As the land­scape con­tin­ued to shift un­der tech­no­log­i­cal and op­er­a­tional pres­sures, Eti­salat ap­proached a con­sor­tium of banks in 2013 to grant it the $1.2bn loan to en­able it re­fi­nance an ex­ist­ing obli­ga­tion worth $650 mil­lion and fund an up­grade of its net­work. The loan was granted and the com­pany car­ried on with its busi­ness hav­ing be­lieved to have be­come prof­itable by then. But as the high cost of op­er­a­tions con­tin­ued to ex­ert pres­sure on their op­er­a­tions, Nige­rian tele­coms op­er­a­tors moved to cut costs and be­gan sell­ing their tow­ers, which ac­counted for a high por­tion of their op­er­at­ing costs. Eti­salat sold 2,691 tow­ers to IHS Tow­ers, a mo­bile telecom­mu­ni­ca­tions in­fra­struc­ture com­pany, in 2015. Reuters es­ti­mated the deal to have been worth $400 mil­lion, which is equiv­a­lent to what Mubadala had paid the Nige­rian govern­ment for the li­cence. Then came the eco­nomic slow­down in Nige­ria due to the col­lapse of oil prices in late 2014. The naira came un­der in­tense pres­sure as the coun­try’s sup­ply of for­eign ex­change de­clined sharply; this put a squeeze on the bank­ing sec­tor and led to a rise in the rate of bad loans. In re­sponse to this pres­sure on the cur­rency, the Cen­tral Bank of Nige­ria de­val­ued the naira by around 50% in June 2016. This hit Eti­salat’s loan obli­ga­tion as it ef­fec­tively meant a sig­nif­i­cant in­crease in the naira value of the loan. De­spite at­tempted res­o­lu­tions with the bank, ul­ti­mately the pace of re­pay­ments out­stripped Eti­salat Nige­ria’s abil­ity to pay – and the banks have ended up hold­ing the com­pany. Her­bert Wigwe, CEO of Ac­cess Bank plc, one of the 13 lenders, as­serts that the banks have no in­ten­tion of run­ning the com­pany, but sim­ply want to get back the funds they had lent, which were sourced from de­pos­i­tors’ funds. “We don’t want to be eq­uity hold­ers; we would rather be paid out,” Wigwe says.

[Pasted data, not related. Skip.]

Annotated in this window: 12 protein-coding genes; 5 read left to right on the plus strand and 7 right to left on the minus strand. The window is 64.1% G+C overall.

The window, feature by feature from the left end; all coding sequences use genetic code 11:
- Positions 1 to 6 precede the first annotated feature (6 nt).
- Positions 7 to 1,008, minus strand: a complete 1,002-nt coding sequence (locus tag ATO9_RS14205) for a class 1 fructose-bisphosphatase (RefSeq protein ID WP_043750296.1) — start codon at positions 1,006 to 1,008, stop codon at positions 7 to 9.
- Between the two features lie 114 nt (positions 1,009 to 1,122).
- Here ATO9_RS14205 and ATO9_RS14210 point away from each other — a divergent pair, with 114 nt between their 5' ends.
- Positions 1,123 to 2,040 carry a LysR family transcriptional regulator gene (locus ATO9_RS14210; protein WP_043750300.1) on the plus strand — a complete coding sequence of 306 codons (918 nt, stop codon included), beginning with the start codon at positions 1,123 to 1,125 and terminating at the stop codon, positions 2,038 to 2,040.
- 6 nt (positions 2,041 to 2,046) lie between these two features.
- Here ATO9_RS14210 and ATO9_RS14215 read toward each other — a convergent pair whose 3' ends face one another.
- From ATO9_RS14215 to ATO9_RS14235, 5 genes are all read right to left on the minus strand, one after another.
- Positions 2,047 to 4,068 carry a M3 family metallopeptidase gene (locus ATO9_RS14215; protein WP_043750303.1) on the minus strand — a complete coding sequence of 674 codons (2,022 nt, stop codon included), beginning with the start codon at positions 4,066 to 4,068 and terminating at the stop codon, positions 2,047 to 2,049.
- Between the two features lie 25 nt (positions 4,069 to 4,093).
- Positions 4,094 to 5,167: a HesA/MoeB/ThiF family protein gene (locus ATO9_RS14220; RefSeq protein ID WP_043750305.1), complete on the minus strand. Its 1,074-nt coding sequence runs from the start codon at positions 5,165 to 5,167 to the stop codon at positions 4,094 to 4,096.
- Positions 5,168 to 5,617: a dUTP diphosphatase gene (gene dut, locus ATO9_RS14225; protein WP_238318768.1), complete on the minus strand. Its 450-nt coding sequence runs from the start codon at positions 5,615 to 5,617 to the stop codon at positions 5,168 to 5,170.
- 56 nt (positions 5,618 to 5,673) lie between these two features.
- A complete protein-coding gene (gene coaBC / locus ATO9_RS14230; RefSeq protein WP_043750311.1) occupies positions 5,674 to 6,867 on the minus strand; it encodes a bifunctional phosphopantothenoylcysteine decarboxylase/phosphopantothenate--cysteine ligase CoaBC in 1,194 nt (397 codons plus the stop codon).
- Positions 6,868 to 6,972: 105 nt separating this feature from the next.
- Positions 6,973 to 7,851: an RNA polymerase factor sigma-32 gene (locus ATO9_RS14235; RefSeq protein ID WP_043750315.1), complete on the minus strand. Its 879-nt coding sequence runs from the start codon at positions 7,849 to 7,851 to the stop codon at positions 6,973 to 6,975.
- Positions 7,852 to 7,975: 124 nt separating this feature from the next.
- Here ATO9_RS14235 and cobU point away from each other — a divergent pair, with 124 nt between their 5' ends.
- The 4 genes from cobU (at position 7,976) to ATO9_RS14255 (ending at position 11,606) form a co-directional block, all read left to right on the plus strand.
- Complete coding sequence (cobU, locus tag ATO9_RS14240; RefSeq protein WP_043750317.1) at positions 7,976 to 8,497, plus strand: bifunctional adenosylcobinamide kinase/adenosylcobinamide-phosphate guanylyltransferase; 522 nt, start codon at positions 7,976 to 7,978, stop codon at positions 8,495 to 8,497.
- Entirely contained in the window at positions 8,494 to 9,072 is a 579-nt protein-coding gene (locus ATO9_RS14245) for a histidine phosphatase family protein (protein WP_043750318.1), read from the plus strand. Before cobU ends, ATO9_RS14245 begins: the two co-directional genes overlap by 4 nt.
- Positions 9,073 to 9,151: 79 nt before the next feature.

Given that the banks have as­sumed con­trol of the com­pany, the log­i­cal con­clu­sion that would lead to the re­cov­ery of their funds would be to sell it to a buyer who would be in­ter­ested in tak­ing on the debt-laden as­set. Wigwe im­plies that this is the likely course to be pur­sued by the banks, as the com­pany re­mains an at­trac­tive propo­si­tion with over 20 mil­lion sub­scribers. “Would we be able to find a buyer for that kind of as­set? The an­swer is ab­so­lutely yes,” he says. Nev­er­the­less, the Cen­tral Bank of Nige­ria has asked the banks to main­tain the sta­tus quo and seek ap­proval from it be­fore tak­ing any fur­ther ac­tion on the mat­ter. This move is be­lieved to stem from the view of the tele­com reg­u­la­tor that the com­pany is sys­tem­i­cally im­por­tant to the na­tional econ­omy. Find­ing a new buyer for Eti­salat Nige­ria will take a while, be­lieves Obi-chukwu, be­cause who­ever now buys the as­set will want an­swers to those ques­tions about how the com­pany went un­der. Some an­a­lysts be­lieve Eti­salat, which was thought to have the high­est av­er­age rev­enue per user (ARPU) in the in­dus­try, should not have had such prob­lems, im­ply­ing the pos­si­bil­ity of more sign­f­i­cant gov­er­nance is­sues. Hence the ball is now in the court of the banks, the reg­u­la­tors and prospec­tive own­ers to over­see the rise of a new op­er­a­tor from the ashes of the dead part­ner­ship. As for Mubadala and Belo-os­agie, it seems their ex­tra­or­di­nary jour­ney has come to a sorry end. Charles Idem in La­gos

Eti­salat staff in 2013 – bored, but bliss­fully un­aware that the com­pany had taken out a loan that would cause it to self-de­struct